Title

Retrospective Cohort Study of Refugee HealthCare Utilization in Philadelphia, 2007-2016

Document Type

Presentation

Publication Date

6-22-2017

Comments

Advisor:

K Scott Jefferson Department of Family and Community Medicine, Thomas Jefferson University, Philadelphia, PA.

Abstract

Background/Purpose:

As about 70,000 new refugees are resettled in the United States each year, approximately 600 new refugees are resettled in Philadelphia annually. This project seeks to better understand the patterns of primary, emergency, and in-patient healthcare utilization by refugees resettled in Philadelphia, PA between 2007 and 2016.

Methods:

Demographic and healthcare utilization data for 1,444 refugees seen at Jefferson Family Medical Associates were compiled from the Jefferson Longitudinal Refugee Health Registry. Descriptive statistics were used to describe the demographic characteristics of the refugee population. Negative binomial count regressions were used to test for significant correlations between major demographic variables and healthcare utilization. Finally, chart reviews of the highest utilizers of emergency and in-patient services were conducted to identify potential trends in diagnoses and chief complaints during visits.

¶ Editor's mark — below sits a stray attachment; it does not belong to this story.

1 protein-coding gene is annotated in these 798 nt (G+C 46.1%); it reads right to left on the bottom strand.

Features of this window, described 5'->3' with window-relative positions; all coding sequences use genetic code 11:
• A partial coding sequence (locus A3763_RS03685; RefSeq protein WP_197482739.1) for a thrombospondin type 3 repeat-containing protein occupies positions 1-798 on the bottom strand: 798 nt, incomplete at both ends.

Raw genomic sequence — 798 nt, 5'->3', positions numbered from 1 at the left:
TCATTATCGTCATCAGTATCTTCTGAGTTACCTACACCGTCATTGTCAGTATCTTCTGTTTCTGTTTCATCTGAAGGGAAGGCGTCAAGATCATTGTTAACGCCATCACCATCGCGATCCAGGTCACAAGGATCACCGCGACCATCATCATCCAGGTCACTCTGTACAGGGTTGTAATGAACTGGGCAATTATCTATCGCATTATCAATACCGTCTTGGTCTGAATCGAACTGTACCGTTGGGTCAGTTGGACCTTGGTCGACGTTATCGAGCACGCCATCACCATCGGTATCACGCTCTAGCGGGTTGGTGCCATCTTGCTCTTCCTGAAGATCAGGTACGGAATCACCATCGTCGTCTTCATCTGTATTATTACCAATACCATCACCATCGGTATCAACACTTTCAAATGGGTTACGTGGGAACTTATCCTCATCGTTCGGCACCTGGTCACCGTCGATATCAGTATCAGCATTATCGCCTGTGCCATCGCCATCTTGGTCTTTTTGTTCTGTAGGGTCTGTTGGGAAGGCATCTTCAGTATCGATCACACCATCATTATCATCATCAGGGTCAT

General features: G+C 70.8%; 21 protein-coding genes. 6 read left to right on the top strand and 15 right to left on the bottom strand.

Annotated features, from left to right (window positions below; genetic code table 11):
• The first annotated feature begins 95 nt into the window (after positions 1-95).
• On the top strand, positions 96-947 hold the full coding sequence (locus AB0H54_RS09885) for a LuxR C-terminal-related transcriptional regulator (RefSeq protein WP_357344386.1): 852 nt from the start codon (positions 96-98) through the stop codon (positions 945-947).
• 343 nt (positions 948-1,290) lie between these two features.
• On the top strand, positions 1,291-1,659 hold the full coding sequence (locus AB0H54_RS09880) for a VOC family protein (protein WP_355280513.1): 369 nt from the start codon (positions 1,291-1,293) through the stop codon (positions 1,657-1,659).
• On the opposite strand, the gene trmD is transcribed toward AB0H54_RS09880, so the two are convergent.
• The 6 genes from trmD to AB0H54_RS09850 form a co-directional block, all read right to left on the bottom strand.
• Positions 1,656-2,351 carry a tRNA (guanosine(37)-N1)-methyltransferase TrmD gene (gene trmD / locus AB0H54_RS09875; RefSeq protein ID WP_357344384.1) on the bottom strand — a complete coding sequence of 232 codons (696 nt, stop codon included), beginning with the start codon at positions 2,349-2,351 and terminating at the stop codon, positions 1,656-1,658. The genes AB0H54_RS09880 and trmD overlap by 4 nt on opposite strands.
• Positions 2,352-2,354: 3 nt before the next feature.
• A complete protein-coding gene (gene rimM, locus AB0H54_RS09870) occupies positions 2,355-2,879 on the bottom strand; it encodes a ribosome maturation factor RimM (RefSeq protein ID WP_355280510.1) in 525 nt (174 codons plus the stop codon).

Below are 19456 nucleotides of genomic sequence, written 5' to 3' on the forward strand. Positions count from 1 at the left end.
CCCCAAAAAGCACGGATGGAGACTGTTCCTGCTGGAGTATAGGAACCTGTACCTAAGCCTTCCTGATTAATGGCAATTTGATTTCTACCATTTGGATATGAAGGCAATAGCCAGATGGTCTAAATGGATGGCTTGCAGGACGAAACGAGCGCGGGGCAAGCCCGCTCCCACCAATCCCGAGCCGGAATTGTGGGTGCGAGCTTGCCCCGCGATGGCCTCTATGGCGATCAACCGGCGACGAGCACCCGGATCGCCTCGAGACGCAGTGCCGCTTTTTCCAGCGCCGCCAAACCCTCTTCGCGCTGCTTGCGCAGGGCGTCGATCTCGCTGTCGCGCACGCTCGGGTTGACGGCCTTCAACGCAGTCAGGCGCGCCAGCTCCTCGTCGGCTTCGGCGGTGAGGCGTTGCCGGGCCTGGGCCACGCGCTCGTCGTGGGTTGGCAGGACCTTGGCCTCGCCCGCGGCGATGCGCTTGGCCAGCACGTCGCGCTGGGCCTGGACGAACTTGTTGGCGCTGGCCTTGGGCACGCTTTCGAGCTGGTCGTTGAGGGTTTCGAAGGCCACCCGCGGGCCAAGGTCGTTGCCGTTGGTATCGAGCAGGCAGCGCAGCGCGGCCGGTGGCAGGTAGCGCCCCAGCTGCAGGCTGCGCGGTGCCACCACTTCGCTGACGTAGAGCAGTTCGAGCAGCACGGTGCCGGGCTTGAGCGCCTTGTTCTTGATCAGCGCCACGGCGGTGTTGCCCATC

Results:

Refugees had an average of 8.17 primary care visits, 0.52 emergency department visits, and 0.10 in-patient care visits from they arrived to 2016. While every refugee had at least one primary visits, 76% recorded 0 emergency department visits and 94% had 0 in-patient visits. Country of origin and year of arrival were significantly associated with healthcare utilization.

Discussion:

Overall refugees utilized healthcare services at rates similar to Americans. Refugees did seek primary care at a slightly higher rate; however, their ED utilization was on par with the U.S. average and the hospitalization rate was slightly lower. There are differences in utilization among various sub-populations within the refugee community. Future studies should further explore these differences in healthcare utilization patterns among recently resettled refugees.

Presentation: 16:37